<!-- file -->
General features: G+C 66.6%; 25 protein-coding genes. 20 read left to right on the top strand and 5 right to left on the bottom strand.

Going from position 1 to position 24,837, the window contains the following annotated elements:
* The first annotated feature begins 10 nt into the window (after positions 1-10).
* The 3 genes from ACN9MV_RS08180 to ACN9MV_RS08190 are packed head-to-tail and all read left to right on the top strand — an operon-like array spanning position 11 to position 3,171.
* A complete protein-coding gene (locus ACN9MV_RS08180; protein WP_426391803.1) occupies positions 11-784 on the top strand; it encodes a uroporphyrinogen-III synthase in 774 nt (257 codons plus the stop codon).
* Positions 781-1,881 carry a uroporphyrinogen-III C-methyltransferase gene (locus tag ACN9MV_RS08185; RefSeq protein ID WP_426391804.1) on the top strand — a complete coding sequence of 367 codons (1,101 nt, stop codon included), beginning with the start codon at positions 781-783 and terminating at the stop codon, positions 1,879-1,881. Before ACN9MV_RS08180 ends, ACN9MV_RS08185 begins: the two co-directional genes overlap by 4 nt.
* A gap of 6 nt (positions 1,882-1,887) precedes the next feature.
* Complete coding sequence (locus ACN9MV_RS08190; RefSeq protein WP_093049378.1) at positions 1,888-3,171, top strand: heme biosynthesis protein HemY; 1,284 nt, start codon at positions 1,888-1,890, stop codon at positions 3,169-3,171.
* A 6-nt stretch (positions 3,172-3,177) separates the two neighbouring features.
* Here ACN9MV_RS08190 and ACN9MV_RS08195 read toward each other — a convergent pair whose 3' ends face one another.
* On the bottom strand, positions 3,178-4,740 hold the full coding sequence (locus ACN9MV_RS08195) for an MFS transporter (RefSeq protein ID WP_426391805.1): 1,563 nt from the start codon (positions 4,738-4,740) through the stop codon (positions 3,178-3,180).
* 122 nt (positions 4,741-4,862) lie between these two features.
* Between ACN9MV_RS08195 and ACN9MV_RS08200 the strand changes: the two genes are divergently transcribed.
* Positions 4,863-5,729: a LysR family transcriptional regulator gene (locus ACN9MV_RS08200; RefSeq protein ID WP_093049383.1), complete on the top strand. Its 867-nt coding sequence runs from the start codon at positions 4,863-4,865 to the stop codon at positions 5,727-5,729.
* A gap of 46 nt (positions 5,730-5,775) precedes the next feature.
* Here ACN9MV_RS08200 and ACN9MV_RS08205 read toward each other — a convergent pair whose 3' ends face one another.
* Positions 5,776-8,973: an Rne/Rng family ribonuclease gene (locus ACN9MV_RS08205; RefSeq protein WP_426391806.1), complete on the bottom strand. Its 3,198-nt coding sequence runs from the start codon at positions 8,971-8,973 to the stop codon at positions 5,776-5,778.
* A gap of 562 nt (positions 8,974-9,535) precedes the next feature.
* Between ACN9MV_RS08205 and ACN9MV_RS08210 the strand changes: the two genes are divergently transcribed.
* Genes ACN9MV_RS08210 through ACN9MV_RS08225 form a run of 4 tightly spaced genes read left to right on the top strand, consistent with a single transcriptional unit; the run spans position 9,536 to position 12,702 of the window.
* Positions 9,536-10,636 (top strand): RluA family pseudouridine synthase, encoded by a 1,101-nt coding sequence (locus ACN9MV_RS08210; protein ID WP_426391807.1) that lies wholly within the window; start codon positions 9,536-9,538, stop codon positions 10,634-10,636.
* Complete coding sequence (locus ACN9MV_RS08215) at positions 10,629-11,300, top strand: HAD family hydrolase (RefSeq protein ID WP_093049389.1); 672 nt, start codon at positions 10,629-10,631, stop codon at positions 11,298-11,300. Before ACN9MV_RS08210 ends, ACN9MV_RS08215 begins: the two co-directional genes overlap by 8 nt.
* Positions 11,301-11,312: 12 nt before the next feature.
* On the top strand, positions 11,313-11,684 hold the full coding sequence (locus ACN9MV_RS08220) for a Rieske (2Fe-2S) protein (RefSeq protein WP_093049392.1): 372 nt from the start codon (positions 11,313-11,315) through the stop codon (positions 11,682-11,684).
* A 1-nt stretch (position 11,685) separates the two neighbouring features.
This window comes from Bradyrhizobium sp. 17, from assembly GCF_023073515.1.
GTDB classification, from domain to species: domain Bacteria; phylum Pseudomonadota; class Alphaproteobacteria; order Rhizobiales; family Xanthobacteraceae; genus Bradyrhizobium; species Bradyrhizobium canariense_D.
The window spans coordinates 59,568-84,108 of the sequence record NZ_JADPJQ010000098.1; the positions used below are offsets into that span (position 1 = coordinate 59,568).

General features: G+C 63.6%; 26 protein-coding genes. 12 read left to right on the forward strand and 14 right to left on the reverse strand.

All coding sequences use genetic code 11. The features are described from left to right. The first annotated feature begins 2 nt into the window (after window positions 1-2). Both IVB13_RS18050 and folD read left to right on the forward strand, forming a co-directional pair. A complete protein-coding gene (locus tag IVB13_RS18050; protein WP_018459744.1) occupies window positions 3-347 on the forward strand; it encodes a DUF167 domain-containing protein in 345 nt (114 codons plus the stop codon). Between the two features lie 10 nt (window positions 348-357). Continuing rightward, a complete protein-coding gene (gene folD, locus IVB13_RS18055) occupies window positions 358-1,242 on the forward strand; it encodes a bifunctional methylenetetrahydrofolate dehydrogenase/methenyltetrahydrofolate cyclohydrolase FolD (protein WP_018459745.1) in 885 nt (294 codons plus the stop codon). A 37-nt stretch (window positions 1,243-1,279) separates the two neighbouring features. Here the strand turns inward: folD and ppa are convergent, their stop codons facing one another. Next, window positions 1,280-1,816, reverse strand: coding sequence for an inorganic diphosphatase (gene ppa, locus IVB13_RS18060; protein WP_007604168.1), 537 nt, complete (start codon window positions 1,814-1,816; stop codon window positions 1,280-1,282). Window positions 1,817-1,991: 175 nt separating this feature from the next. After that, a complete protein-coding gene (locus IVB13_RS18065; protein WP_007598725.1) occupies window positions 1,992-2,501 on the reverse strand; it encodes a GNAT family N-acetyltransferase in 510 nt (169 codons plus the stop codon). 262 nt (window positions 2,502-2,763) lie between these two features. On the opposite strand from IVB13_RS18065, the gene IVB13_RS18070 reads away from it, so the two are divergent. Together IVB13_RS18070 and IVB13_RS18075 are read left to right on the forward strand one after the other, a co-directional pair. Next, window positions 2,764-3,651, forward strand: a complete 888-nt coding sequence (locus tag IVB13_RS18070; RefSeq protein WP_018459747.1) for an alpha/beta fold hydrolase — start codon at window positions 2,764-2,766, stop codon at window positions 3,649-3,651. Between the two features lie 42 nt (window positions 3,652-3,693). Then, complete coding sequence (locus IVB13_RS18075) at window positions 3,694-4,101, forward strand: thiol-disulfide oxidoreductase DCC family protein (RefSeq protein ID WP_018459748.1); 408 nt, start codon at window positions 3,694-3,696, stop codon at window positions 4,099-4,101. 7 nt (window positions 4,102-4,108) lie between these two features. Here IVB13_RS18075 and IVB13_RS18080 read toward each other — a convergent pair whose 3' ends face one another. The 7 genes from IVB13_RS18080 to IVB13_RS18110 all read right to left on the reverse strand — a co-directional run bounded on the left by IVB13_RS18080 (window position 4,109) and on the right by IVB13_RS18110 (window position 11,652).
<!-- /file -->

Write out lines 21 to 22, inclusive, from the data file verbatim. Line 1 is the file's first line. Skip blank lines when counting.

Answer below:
* Positions 9,536-10,636 (top strand): RluA family pseudouridine synthase, encoded by a 1,101-nt coding sequence (locus ACN9MV_RS08210; protein ID WP_426391807.1) that lies wholly within the window; start codon positions 9,536-9,538, stop codon positions 10,634-10,636.
* Complete coding sequence (locus ACN9MV_RS08215) at positions 10,629-11,300, top strand: HAD family hydrolase (RefSeq protein ID WP_093049389.1); 672 nt, start codon at positions 10,629-10,631, stop codon at positions 11,298-11,300. Before ACN9MV_RS08210 ends, ACN9MV_RS08215 begins: the two co-directional genes overlap by 8 nt.